Tag Archives: litmus test

Litmus test, anyone?

By JOHN KANELIS / johnkanelis_92@hotmail.com

I must have been dreaming it, but I always used to believe that politicians never admitted to requiring judges or judicial nominees to pass a “litmus test” to determine their fitness for a particular judgeship.

I suppose we can toss that truism out the window.

Judge Amy Coney Barrett is being grilled by the U.S. Senate Judiciary Committee over Donald Trump’s decision to nominate her to a spot on the Supreme Court.

She is known to be an avid anti-abortionist and a strong critic of the Affordable Care Act.

Trump has made it clear that he intended to nominate justices who were of that mind on both issues. He is now anti-choice on abortion after being pro-choice and he just cannot stomach having the ACA on the books because it comes from the president he detests with a passion, Barack Obama.

I am left now to ponder whether Trump asked Barrett — or two previous SCOTUS appointees, Neil Gorsuch and Brett Kavanaugh — questions related directly to those issues. I just wish I could have been a fly on the proverbial wall when he met with all three of them.

Trump’s lack of political savvy is well-known and well-chronicled at this point. A significant portion of me believes he likely asked them all directly: Will you rule against Roe v. Wade and against Obamacare? Just say “yes” and I’ll nominate you to the Supreme Court. Got it? Good!

It sickens me to believe this is possible. I fear that we’re now living in an era when the nation’s leading politician doesn’t give a damn about the appearance of litmus tests … other than to insist on applying them when they suit his political agenda.


‘Litmus test’ must not be a four-letter word

I have long wondered why the term “litmus test” has become a sort of plague to politicians running for offices that hold the power of appointment.

The U.S. Supreme Court, for instance, is going to become a key issue in the 2020 presidential campaign. Namely, the issue will revolve a potential appointment of the next justice on the nine-member court.

The expected Republican presidential nominee, Donald Trump, will insist he would appoint justices with a record of favoring pro-life litigants who would come before his or her court. Indeed, he’s already got two judicial appointments on the SCOTUS and they certainly seem to fit the bill prescribed by what Trump has said.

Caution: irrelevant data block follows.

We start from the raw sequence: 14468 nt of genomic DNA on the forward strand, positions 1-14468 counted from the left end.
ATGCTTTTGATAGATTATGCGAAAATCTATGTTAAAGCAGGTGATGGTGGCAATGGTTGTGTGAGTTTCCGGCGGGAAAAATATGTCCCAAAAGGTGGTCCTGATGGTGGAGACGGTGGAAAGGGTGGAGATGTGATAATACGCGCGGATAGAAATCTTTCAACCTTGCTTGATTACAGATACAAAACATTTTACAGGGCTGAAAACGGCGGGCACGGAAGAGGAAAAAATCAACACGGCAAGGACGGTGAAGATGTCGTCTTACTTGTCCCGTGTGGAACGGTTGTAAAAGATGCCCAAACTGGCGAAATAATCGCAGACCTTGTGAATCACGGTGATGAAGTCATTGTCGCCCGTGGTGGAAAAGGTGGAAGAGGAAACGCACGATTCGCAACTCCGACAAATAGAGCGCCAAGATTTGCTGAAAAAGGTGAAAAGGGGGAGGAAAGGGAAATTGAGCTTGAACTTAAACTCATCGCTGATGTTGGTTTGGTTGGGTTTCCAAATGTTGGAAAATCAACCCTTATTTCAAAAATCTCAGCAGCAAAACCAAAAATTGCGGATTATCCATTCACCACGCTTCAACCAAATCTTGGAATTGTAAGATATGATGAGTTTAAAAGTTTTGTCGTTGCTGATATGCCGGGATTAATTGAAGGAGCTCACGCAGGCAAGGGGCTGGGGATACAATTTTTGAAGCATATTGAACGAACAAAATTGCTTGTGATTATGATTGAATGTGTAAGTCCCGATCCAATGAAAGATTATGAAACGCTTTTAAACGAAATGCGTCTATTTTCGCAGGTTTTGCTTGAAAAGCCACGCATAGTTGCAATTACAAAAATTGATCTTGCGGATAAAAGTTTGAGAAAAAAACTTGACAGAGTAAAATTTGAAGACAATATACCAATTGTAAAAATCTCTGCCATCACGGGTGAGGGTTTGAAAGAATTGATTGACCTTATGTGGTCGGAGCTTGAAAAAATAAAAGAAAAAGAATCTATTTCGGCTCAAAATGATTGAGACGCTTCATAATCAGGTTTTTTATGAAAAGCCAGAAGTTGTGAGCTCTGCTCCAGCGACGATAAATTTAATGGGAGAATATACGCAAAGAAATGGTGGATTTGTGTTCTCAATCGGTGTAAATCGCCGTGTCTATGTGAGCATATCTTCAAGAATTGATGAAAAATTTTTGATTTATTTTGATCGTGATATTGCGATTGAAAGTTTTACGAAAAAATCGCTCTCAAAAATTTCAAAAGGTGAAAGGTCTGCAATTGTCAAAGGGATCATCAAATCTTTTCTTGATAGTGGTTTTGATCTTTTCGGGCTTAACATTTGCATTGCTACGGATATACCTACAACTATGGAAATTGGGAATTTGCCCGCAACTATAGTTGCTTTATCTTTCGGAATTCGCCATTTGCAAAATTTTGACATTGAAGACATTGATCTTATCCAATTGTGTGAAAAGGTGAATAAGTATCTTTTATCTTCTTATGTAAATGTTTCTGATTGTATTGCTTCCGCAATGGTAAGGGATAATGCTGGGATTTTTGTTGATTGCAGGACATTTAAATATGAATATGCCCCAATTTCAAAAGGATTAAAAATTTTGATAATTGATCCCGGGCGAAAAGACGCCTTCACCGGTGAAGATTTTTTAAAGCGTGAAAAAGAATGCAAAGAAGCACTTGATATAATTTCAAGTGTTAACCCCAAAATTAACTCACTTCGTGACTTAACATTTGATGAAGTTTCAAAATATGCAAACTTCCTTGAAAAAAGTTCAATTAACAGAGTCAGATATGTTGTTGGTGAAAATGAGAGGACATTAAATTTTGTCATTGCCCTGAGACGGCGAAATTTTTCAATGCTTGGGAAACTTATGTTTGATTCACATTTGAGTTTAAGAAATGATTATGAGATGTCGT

The large field of Democratic Party candidates will argue to a person that they want judicial candidates who take a more expansive view of a woman’s right to terminate a pregnancy.

But no one says they will apply a “litmus test” to determine who they intend to nominate the highest court in the nation.

They dance all over and around the issue. Litmus tests exist on all sorts of issues. They involve capital punishment, sentencing guidelines, drug policy, firearm ownership and, yes, abortion.

We know the types of individuals that presidents would nominate. They telegraph that punch before they deliver it. However, we refuse to hold them accountable on whether they are applying litmus tests on the individuals they are considering for these appointments.

U.S. senators who have the right to confirm or deny these appointments often make their decisions on single issues. Yet they won’t ever acknowledge they have applied a litmus test to the nominee, indicating whether they pass or fail the exam.

This is a circuitous way of saying, I suppose, that we apply litmus tests at every turn.

Why not, then, just call them what we know them to be?

U.S. Supreme Court: a victim of collateral damage

Elections have consequences … as the saying goes.

Nowhere are those consequences more significant, arguably, than on our judicial system. Which brings me to the point. The U.S. Supreme Court has suffered what I would call “collateral damage” from the election of Donald J. Trump as president of the United States.

A nearly perfect jurist, Merrick Garland, waited in the wings for nine months after President Obama nominated him to replace the late Justice Antonin Scalia. Sadly, Garland’s political fate was sealed about an hour after Scalia’s death when Senate Majority Leader Mitch McConnell declared that the Senate would refuse to act on anyone Obama would choose for the nation’s highest court.